Comfort verses Intellectual Capacities

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Morgoth
Regular Member


Date Joined May 2008
Total Posts : 177
   Posted 5/19/2008 6:44 PM (GMT -7)   
I'm currently seriously ill and although I have most aspects of my life well planned, there is one left I'd like some advice on.  I'm terminal, but I don't know yet when I'l be closing the books, depends on many factors.
 
Some doctors want to make my last months/years/... as comfortable as possible, both from a practical point of view as well as from a medical point of view.  I'm surely going for the practical point of view (new seats, sofa's, TV, etc.) but it's the medical "comfort" that I don't trust.
 
I'm still working, and I want to keep doing so until I go.  But I fear some doctors might give me medication that will reduce my intellectual capacity and that's basicly the only thing I've left. I keep working, not only because I have my life planned according to military rules and regulations, but also because I promised my collegues I'd help them out right up till the end (that has become a sort of tradition in my line of work).
 
On the other hand, when the pain becomes too much as to become incapacitating, then I'll have to use some morepainkillers I suppose; otherwise my work will be wothless anyway.
 
ANy help here?
 


PAlady
Veteran Member


Date Joined Nov 2007
Total Posts : 6795
   Posted 5/19/2008 6:52 PM (GMT -7)   
Morgoth,
I'm so sorry to learn of the seriousness of your condition. Your courage in wanting to live your ife to the fullest is an example for us all, as we all are terminal, ultimately.

Do you have something equivalent to hospice in Belgium? The hospice philosophy, which I believe was created in Holland or England (not quite sure) is all about making someone as comfortable as possible, but losing as little functioning as possible. Are your doctors skilled in the best kind of pain management, to help titrate various medication levels, get creative, etc. to help you stay alert and mentally sharp for as long as possible? I think hospice physicians are. You may need very close monitoring with meds to make small changes, depending on your medical condition.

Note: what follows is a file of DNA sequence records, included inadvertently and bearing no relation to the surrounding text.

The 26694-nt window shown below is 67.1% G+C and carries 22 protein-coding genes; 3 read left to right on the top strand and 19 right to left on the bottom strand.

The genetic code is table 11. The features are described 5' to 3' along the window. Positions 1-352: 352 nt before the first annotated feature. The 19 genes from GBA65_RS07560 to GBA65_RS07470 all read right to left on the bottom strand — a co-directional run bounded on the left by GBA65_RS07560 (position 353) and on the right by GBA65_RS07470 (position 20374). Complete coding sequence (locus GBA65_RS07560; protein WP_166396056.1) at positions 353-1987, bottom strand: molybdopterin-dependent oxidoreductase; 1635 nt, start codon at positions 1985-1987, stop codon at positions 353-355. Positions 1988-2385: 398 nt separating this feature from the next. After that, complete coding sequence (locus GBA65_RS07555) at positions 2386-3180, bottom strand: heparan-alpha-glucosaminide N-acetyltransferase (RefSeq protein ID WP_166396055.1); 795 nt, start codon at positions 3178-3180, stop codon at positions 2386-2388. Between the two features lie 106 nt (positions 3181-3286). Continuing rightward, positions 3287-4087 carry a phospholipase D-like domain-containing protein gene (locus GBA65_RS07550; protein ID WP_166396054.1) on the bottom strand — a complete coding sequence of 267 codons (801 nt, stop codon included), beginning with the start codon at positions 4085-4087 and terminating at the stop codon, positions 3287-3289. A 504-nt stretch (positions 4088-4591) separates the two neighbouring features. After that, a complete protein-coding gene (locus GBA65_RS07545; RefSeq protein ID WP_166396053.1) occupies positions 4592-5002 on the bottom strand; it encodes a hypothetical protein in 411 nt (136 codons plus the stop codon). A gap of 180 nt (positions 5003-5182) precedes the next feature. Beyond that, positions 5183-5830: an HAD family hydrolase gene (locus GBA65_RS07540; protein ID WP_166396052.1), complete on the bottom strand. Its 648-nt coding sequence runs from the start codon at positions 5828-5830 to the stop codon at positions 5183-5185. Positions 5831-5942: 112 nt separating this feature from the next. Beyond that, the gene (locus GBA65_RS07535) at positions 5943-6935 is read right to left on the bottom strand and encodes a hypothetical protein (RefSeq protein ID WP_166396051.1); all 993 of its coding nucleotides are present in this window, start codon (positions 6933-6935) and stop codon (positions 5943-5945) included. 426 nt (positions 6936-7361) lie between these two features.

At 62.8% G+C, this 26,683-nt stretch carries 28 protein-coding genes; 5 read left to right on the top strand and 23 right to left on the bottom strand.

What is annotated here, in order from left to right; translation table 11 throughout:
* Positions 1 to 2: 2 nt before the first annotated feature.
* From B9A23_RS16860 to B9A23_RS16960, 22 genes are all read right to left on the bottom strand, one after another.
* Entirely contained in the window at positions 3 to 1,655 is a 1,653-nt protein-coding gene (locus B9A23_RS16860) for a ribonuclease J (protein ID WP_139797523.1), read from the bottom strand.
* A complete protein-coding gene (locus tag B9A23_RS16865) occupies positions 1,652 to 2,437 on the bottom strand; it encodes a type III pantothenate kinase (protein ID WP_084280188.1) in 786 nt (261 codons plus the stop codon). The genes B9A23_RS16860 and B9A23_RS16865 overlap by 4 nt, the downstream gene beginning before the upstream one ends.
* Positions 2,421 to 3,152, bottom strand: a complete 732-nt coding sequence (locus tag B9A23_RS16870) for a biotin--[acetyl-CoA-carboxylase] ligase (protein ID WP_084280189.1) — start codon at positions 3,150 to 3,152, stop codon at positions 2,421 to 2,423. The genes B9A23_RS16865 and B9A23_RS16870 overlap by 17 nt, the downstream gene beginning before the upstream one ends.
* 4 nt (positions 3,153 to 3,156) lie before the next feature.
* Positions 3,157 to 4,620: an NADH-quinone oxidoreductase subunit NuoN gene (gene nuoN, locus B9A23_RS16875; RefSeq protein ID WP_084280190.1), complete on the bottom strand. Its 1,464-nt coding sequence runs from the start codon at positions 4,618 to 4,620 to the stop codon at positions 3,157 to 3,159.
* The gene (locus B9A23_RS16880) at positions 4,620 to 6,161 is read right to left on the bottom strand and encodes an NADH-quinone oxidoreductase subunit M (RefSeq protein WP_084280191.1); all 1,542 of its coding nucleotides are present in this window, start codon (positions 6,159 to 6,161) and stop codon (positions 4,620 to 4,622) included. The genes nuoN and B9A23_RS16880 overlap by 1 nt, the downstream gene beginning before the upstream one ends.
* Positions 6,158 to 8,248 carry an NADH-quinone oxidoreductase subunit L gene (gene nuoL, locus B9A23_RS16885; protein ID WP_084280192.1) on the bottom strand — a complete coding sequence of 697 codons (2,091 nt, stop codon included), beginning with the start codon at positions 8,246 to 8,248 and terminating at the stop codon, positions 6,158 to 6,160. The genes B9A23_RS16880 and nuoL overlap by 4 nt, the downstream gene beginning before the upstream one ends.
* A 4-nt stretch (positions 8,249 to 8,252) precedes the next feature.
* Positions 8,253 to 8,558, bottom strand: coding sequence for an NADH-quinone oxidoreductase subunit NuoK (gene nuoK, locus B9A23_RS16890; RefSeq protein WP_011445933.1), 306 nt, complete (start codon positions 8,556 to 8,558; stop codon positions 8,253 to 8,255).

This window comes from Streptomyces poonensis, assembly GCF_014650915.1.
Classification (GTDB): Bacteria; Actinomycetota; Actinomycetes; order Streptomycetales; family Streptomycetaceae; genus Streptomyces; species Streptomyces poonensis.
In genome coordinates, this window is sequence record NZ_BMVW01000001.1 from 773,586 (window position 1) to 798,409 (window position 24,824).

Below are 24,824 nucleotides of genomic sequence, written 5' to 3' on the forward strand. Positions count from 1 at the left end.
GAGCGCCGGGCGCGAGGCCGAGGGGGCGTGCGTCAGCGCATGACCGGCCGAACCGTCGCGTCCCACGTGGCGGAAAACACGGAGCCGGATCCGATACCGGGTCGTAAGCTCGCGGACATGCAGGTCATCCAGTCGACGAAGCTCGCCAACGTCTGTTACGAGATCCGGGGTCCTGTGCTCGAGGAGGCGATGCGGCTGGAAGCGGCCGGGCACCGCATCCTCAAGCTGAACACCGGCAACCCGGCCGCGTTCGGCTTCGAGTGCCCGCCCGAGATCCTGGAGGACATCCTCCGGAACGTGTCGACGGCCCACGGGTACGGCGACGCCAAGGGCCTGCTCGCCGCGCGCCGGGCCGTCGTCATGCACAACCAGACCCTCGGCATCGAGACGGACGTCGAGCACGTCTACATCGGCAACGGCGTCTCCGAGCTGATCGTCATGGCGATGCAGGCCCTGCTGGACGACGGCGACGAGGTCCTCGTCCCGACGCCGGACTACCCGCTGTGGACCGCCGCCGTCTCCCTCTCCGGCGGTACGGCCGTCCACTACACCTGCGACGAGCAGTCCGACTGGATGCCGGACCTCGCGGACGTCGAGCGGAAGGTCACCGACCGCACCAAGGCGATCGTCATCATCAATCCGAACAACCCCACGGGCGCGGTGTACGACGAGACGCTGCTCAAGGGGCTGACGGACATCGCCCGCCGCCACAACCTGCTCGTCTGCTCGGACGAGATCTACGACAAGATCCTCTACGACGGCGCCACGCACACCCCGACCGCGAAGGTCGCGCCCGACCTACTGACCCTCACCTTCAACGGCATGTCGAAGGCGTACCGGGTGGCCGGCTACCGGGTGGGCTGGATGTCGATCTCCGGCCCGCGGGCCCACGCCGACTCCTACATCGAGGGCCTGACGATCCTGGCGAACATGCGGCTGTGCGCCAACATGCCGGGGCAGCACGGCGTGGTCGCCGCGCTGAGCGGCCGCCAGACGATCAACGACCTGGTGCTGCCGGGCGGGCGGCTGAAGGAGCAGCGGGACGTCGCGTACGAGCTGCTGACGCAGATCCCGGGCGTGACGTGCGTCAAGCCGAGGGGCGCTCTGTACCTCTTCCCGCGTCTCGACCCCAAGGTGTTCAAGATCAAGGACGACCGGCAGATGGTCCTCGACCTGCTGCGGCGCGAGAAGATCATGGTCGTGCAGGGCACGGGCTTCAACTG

It might also help to look at your work and ask yourself what aspects could you continue doing even if you lose some sharpness, intellectual capacity? For many of us who have stopped working, the lack of mental clarity and lack of stamina play significant roles. At some point you will likely have to cut back, and possibly stop, but if you know some parts of the job you could keep doing, that might help you stay functional up until the end, or as close as possible.

It's none of my business, but is there also room in all this for family and/or friends?

I don't know if this helps, but hopefully others will add.

PaLady

Post Edited (PAlady) : 5/19/2008 7:55:29 PM (GMT-6)


Morgoth
Regular Member


Date Joined May 2008
Total Posts : 177
   Posted 5/19/2008 7:11 PM (GMT -7)   
Thank you for your response.
1) I've never heard of hospice, maybe I did under a different name, I'll have it checked out.
2) My familiy and friends are kept as far away from my work as possible, company regulations. Three of my friends, who have all been cleared by the proper services, will become the executers of my last will and testament. Even then it is better they know as little as possible about my work and I'm sure security concurrs.
3) Re-arraging my day might indeed improve my health and my performance. Nice thinking!

Thanks a bundle.
To stand and be still at the Birkenhead Drill is a mighty bullet to shew.


ryand
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Date Joined Dec 2007
Total Posts : 639
   Posted 5/19/2008 7:24 PM (GMT -7)   
Morgoth:

First, I want to say how much I admire your grace and dignity in the face of serious illness. As PAlady said, we are all in some sense terminal, but there are those who live with their focus on the end of things and then those, like you, who live with their focus on the "right now." You remind me of my grandfather, who died of cancer. I should say he lived in spite of cancer, because he did LIVE right up until the last few weeks of his life. At that point, the cancer overtook him, and he was forced to take powerful medications to combat the pain. I am not wise enough to give you advice, but I wanted to tell you about my grandfather because I remember that his intellect was sharp even after he became confined to his bed. His doctors worked together with him (this was before hospice was really available where we lived) to find the best balance between pain relief and alertness.

I understand your desire to keep your head in the game. I think that if you have found doctors you feel you can trust and also if you have some trusted friends or family members whom you trust enough to act as advocates on your behalf, you will be able to retain control of your treatment.

I pray you will have many years before you get to that point and that your pain is being well controlled now as well.

Ry

ryand
Veteran Member


Date Joined Dec 2007
Total Posts : 639
   Posted 5/19/2008 7:28 PM (GMT -7)   
Morgoth:

You must have posted while I was writing, so I guess my comment about friends and family might not be an option. One thought... As you begin to consider exactly what parts of your work you want most to keep up (like PAlady suggested), perhaps you can spell out in writing with your doctors how that should look for you.

PAlady
Veteran Member


Date Joined Nov 2007